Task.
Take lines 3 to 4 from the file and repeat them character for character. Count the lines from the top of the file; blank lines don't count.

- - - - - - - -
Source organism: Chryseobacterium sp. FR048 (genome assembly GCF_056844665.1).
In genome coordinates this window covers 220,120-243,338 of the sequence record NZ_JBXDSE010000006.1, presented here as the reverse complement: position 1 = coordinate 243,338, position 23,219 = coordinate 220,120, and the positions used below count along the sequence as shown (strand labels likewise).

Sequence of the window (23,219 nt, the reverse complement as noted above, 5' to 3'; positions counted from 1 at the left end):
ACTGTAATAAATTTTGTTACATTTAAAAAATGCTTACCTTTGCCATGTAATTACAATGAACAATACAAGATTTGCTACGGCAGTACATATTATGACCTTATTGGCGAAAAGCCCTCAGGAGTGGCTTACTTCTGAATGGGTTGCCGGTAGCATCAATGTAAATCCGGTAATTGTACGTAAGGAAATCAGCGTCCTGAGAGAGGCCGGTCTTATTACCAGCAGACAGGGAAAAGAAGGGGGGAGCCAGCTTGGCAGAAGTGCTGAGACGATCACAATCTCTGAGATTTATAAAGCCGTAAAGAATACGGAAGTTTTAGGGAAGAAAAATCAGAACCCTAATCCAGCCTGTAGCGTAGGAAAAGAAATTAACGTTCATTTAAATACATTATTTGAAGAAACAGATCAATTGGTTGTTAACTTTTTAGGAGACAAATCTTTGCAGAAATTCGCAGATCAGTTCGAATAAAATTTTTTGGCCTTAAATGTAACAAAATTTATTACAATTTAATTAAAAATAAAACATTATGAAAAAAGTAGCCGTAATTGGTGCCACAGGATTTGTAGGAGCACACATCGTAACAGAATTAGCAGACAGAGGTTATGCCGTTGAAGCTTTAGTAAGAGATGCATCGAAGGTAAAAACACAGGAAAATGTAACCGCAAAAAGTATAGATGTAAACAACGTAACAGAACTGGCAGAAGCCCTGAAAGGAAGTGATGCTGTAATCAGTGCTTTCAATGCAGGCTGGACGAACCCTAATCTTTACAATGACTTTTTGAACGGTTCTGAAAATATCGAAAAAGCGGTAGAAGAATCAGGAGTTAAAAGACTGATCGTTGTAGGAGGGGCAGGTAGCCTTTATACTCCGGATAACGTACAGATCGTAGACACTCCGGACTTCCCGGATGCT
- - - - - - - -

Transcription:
Sequence of the window (23,219 nt, the reverse complement as noted above, 5' to 3'; positions counted from 1 at the left end):
ACTGTAATAAATTTTGTTACATTTAAAAAATGCTTACCTTTGCCATGTAATTACAATGAACAATACAAGATTTGCTACGGCAGTACATATTATGACCTTATTGGCGAAAAGCCCTCAGGAGTGGCTTACTTCTGAATGGGTTGCCGGTAGCATCAATGTAAATCCGGTAATTGTACGTAAGGAAATCAGCGTCCTGAGAGAGGCCGGTCTTATTACCAGCAGACAGGGAAAAGAAGGGGGGAGCCAGCTTGGCAGAAGTGCTGAGACGATCACAATCTCTGAGATTTATAAAGCCGTAAAGAATACGGAAGTTTTAGGGAAGAAAAATCAGAACCCTAATCCAGCCTGTAGCGTAGGAAAAGAAATTAACGTTCATTTAAATACATTATTTGAAGAAACAGATCAATTGGTTGTTAACTTTTTAGGAGACAAATCTTTGCAGAAATTCGCAGATCAGTTCGAATAAAATTTTTTGGCCTTAAATGTAACAAAATTTATTACAATTTAATTAAAAATAAAACATTATGAAAAAAGTAGCCGTAATTGGTGCCACAGGATTTGTAGGAGCACACATCGTAACAGAATTAGCAGACAGAGGTTATGCCGTTGAAGCTTTAGTAAGAGATGCATCGAAGGTAAAAACACAGGAAAATGTAACCGCAAAAAGTATAGATGTAAACAACGTAACAGAACTGGCAGAAGCCCTGAAAGGAAGTGATGCTGTAATCAGTGCTTTCAATGCAGGCTGGACGAACCCTAATCTTTACAATGACTTTTTGAACGGTTCTGAAAATATCGAAAAAGCGGTAGAAGAATCAGGAGTTAAAAGACTGATCGTTGTAGGAGGGGCAGGTAGCCTTTATACTCCGGATAACGTACAGATCGTAGACACTCCGGACTTCCCGGATGCT